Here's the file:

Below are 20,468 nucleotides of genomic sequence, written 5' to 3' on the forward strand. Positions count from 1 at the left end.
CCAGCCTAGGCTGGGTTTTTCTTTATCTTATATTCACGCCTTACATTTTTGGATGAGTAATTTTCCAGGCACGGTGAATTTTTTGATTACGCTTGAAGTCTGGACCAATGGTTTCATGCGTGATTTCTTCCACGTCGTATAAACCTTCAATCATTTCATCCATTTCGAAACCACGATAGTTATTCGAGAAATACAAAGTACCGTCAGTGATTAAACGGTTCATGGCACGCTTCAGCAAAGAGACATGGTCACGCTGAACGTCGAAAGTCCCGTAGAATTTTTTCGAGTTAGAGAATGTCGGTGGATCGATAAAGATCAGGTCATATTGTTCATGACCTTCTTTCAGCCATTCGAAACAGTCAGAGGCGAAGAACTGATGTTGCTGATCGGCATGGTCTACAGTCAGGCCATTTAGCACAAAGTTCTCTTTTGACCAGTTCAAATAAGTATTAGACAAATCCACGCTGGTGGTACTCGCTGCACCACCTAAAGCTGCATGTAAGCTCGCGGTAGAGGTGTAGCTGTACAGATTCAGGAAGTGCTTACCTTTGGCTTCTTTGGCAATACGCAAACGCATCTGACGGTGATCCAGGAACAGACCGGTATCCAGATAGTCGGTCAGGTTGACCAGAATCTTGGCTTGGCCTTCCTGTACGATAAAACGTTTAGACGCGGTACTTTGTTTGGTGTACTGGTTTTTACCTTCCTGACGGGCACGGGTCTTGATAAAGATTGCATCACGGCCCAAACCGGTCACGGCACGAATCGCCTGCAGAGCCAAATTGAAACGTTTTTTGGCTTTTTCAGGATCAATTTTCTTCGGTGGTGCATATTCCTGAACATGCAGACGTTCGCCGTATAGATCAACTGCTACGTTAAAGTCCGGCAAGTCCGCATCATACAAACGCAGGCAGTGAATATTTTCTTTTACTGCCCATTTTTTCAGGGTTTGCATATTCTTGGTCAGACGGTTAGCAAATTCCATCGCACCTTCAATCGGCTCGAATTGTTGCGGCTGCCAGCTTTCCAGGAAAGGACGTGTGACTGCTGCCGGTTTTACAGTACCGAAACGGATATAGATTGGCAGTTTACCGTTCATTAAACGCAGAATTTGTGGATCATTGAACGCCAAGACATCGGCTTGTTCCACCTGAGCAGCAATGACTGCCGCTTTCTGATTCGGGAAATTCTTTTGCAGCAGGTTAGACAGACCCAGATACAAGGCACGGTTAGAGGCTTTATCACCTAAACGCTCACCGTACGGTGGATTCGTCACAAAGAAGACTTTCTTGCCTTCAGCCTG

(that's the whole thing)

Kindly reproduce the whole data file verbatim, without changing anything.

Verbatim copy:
Below are 20,468 nucleotides of genomic sequence, written 5' to 3' on the forward strand. Positions count from 1 at the left end.
CCAGCCTAGGCTGGGTTTTTCTTTATCTTATATTCACGCCTTACATTTTTGGATGAGTAATTTTCCAGGCACGGTGAATTTTTTGATTACGCTTGAAGTCTGGACCAATGGTTTCATGCGTGATTTCTTCCACGTCGTATAAACCTTCAATCATTTCATCCATTTCGAAACCACGATAGTTATTCGAGAAATACAAAGTACCGTCAGTGATTAAACGGTTCATGGCACGCTTCAGCAAAGAGACATGGTCACGCTGAACGTCGAAAGTCCCGTAGAATTTTTTCGAGTTAGAGAATGTCGGTGGATCGATAAAGATCAGGTCATATTGTTCATGACCTTCTTTCAGCCATTCGAAACAGTCAGAGGCGAAGAACTGATGTTGCTGATCGGCATGGTCTACAGTCAGGCCATTTAGCACAAAGTTCTCTTTTGACCAGTTCAAATAAGTATTAGACAAATCCACGCTGGTGGTACTCGCTGCACCACCTAAAGCTGCATGTAAGCTCGCGGTAGAGGTGTAGCTGTACAGATTCAGGAAGTGCTTACCTTTGGCTTCTTTGGCAATACGCAAACGCATCTGACGGTGATCCAGGAACAGACCGGTATCCAGATAGTCGGTCAGGTTGACCAGAATCTTGGCTTGGCCTTCCTGTACGATAAAACGTTTAGACGCGGTACTTTGTTTGGTGTACTGGTTTTTACCTTCCTGACGGGCACGGGTCTTGATAAAGATTGCATCACGGCCCAAACCGGTCACGGCACGAATCGCCTGCAGAGCCAAATTGAAACGTTTTTTGGCTTTTTCAGGATCAATTTTCTTCGGTGGTGCATATTCCTGAACATGCAGACGTTCGCCGTATAGATCAACTGCTACGTTAAAGTCCGGCAAGTCCGCATCATACAAACGCAGGCAGTGAATATTTTCTTTTACTGCCCATTTTTTCAGGGTTTGCATATTCTTGGTCAGACGGTTAGCAAATTCCATCGCACCTTCAATCGGCTCGAATTGTTGCGGCTGCCAGCTTTCCAGGAAAGGACGTGTGACTGCTGCCGGTTTTACAGTACCGAAACGGATATAGATTGGCAGTTTACCGTTCATTAAACGCAGAATTTGTGGATCATTGAACGCCAAGACATCGGCTTGTTCCACCTGAGCAGCAATGACTGCCGCTTTCTGATTCGGGAAATTCTTTTGCAGCAGGTTAGACAGACCCAGATACAAGGCACGGTTAGAGGCTTTATCACCTAAACGCTCACCGTACGGTGGATTCGTCACAAAGAAGACTTTCTTGCCTTCAGCCTG